• and bacteria and other infections, and you may be able to minimize those by living a high level wellness lifestyle. So you cant do everything. But you can do something and my brains opinion is you figure out what you can partially or completely control and thats where you put your time, money and energy. Ben: And what type of factors can we control when it comes to our brains? Dr. Arlene Taylor: Oh my goodness, there are so many of them. In fact one of my latest books is 21 Factors that you can control that have to do with age proofing your brain and that goes if I want to put it in a nutshell Ben, its living an absolutely high level wellness lifestyle to the best of your ability, meaning that youre taking responsibility for what you eat, for what you drink, for how much water you get on a daily basis, for exercise, for learning how to manage stress, for taking time to play, for getting enough sleep, for challenging your brain everyday for a minimum of 30 minutes and so on and so forth. Ben: Now when I am not doing these types of things, what happens to my brain? If Im eating in an unhealthy manner, if Im not exercising, if Im not engaging in things that socially stimulate my brain, what actually happens? Dr. Arlene Taylor: There can be any number of things that can happen. For example, there are no muscles in the brain per se. And the only way that we really clean out waste products from the brain and bring it micronutrition and oxygen and glucose and other things that the brain needs is through exercise. When we do physical exercise, especially aerobic it helps to increase the rate at which the blood flows through the brain and thats very good for it. Something as simple as brain breathing several times a day, getting more air into your lungs and more oxygen to your brain can be very, very helpful. Not stimulating your brain can lead to what we often refer to as a lazy brain. Meaning most people are aware that your brain is filled with neurons those specific cells that have an increased ability to talk to each other, to share information, how we think cognitively and by the way we
  • now know that your heart has a lot of neurons as well which is fascinating in that that gives some basis for the emerging body of knowledge on emotional intelligence. But if you dont, these neurons dont touch each other. Most people got that in high school or college biology, theres a space in them called the synapse or the synaptic gap and part of how well we think is related to the size of that gap. So when you are regularly, routinely stimulating your brain think of a neuron as your hand. Your palm represents the cell body, your thumb represents the axon that large protection for most neurons and then your fingers represent what we call dendrites that pull information into the cells. Well look at your hand and sort of form a loose fist. Take your other hand, form a loose fist and about a couple of inches apart from each other. Now stretch each hand out, your fingers as far out as you can go, both hands and now picture that this space between your hands is about a quarter of an inch across. Thats a rough model of what can happen in the brain when you dont keep stimulating those neurons and keep them stretched out. You gradually, as the dendrites and axons begin to contract from lack of use really, this canal, this synaptic gap between them begins to widen. Now it takes longer for the little neurotransmitter boats if you want to use that metaphor to carry the information across the canal to another dendrite. And it can actually come to the point where its so far across that the boats just dont make it. And then the brain can begin to exhibit symptoms of what we call, colloquially, senility. Meaning the person is just not thinking quickly and clearly. And in the absence of other brain damage or other chronic conditions, this can be reversed just by starting on a program of really stimulating the brain every day. And thats pretty exciting to watch Ben. Ben: And when you talk about stimulating your brain every day, are there specific exercises that people can be doing to ensure that this gap this highway between neurons remains as free flowing as possible? Dr. Arlene Taylor: Absolutely. There are specific exercises. I will start broadly and say that anything thats challenging to the brain and involves new information or material can help those neurons stay stretched out. Thats why for example, travel is very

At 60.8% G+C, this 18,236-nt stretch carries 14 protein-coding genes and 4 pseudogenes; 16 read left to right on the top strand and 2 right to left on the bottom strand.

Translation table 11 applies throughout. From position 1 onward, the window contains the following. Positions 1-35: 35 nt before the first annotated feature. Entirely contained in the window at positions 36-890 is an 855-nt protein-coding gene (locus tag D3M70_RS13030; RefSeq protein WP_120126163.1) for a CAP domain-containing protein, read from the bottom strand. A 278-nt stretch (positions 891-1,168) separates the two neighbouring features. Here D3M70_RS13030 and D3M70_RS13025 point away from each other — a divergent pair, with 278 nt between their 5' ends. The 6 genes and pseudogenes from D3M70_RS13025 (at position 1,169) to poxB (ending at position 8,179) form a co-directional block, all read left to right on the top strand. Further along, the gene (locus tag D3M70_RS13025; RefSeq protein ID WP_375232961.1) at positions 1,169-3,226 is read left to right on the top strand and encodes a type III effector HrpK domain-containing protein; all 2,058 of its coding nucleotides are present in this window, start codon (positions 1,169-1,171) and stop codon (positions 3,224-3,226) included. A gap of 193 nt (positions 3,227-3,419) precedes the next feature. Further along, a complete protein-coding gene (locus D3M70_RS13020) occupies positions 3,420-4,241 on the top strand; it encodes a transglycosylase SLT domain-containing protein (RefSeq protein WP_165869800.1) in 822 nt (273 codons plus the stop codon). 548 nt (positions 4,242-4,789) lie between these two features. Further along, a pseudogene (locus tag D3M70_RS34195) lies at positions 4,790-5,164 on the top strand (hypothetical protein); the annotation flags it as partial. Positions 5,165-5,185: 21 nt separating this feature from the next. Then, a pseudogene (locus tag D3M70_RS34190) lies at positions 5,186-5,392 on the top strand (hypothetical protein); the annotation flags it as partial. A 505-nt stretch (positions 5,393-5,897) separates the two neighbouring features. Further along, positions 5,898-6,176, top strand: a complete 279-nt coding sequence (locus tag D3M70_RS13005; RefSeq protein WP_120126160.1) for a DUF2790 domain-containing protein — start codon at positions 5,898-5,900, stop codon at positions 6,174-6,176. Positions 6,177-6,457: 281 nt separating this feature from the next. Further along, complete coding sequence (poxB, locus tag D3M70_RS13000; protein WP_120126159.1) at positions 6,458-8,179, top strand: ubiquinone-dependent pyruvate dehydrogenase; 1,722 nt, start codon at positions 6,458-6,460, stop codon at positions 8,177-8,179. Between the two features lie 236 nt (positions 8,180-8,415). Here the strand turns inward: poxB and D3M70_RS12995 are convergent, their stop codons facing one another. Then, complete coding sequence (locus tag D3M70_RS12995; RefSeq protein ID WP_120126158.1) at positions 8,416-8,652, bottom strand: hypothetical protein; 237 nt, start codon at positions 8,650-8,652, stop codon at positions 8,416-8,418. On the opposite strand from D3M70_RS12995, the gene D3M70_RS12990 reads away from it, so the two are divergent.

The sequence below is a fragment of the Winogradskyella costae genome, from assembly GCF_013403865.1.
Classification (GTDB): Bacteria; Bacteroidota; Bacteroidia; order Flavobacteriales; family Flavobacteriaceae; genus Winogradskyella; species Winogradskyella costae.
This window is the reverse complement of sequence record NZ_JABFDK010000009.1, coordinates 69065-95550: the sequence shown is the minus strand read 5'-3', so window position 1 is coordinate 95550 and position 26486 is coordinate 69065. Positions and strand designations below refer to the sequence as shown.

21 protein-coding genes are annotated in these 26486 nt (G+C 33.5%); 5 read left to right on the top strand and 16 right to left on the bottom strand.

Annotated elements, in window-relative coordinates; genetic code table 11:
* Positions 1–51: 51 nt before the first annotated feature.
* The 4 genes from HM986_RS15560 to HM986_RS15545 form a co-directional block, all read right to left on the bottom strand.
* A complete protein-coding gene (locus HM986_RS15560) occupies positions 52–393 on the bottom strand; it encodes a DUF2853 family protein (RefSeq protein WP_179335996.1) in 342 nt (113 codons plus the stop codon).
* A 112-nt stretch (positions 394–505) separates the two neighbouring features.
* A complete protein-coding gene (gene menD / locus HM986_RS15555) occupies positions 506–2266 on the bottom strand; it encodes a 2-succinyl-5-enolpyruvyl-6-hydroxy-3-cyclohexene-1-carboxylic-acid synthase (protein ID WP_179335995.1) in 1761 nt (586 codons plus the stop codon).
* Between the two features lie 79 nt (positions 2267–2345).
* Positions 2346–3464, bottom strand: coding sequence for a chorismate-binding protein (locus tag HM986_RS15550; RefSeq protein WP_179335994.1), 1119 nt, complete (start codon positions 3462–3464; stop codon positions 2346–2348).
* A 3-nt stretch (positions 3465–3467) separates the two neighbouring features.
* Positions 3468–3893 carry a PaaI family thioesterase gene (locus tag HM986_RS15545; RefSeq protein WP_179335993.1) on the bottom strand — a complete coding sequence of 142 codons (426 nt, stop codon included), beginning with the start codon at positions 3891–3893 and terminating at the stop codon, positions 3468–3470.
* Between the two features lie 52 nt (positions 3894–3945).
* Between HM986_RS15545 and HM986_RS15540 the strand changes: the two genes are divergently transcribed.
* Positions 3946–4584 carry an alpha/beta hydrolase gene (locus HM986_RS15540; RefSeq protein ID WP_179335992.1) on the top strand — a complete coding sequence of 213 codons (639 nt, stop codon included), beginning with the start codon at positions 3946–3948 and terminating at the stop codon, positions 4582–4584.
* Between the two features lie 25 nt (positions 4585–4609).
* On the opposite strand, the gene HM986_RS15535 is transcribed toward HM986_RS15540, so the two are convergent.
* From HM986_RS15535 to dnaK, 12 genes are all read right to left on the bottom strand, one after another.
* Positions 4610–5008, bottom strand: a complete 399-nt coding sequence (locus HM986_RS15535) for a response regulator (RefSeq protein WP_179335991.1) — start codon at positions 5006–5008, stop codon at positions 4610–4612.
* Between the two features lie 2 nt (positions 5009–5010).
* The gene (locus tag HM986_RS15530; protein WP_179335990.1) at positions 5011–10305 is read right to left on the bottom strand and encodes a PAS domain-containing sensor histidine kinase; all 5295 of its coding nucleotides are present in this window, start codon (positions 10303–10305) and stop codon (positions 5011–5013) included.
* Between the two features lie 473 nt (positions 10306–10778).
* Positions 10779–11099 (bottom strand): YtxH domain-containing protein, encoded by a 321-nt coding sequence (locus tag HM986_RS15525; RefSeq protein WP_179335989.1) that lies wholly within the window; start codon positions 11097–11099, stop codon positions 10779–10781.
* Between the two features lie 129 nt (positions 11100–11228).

• good for the brain because youre seeing new things, eating new foods, smelling new scents, seeing new people, doing things the brain has never done before. Now, you can look at going perhaps to the junior college, if youre done with your formal education and taking a class for fun that your brain doesnt know that subject or taking that subject further. And as you consciously have the brain do that, it will be very stimulating. There are any number of what I call brain aerobic exercises that you can do that range anywhere from Sudoku to crossword puzzles to brain perception, puzzles. I just finished with a co-author another book called Age Proofing Your Memory. And its filled with examples of those types of exercises. So we believe that that will make a huge difference in a persons brain function barring some of the factors that you cant do anything about. However, even those factors, Ben, if you understand what they are, you can be proactive to minimize that. For example, we know for example how traumatic trauma can be to the brain. So if youre riding a bicycle or a motorcycle, you do want to wear a helmet. If youre in a vehicle, you do want to wear your seatbelt and you do want to avoid tailgating. You do want to look around your house and get anything off the floor, especially as people get older, that might be a trip hazard. Because falls are a big problem for people if they fall and hit their heads. So, even the factors that you cant totally control thats why we call them accidents they were unplanned, you can minimize them. For example the 13th of July Im going to have my left hip replaced. I have a familial history for several generations back of osteoarthritis and it has affected that hip. Im planning to have a spinal anesthetic, not a general on purpose to minimize the anesthetic effects to my brain. Now there might not every surgery you might not be able to do that. But Im doing what I can to minimize the negative impact to my brain. Ben: Interesting, and these specific lifestyle habits that people can incorporate such as the Sudoku, the crossword puzzles that you talked about, stimulating the brain by visiting new places, trying to travel, opposing those are there lifestyle habits that you think people engage in these days that would be damaging to the brain? In addition to things that we know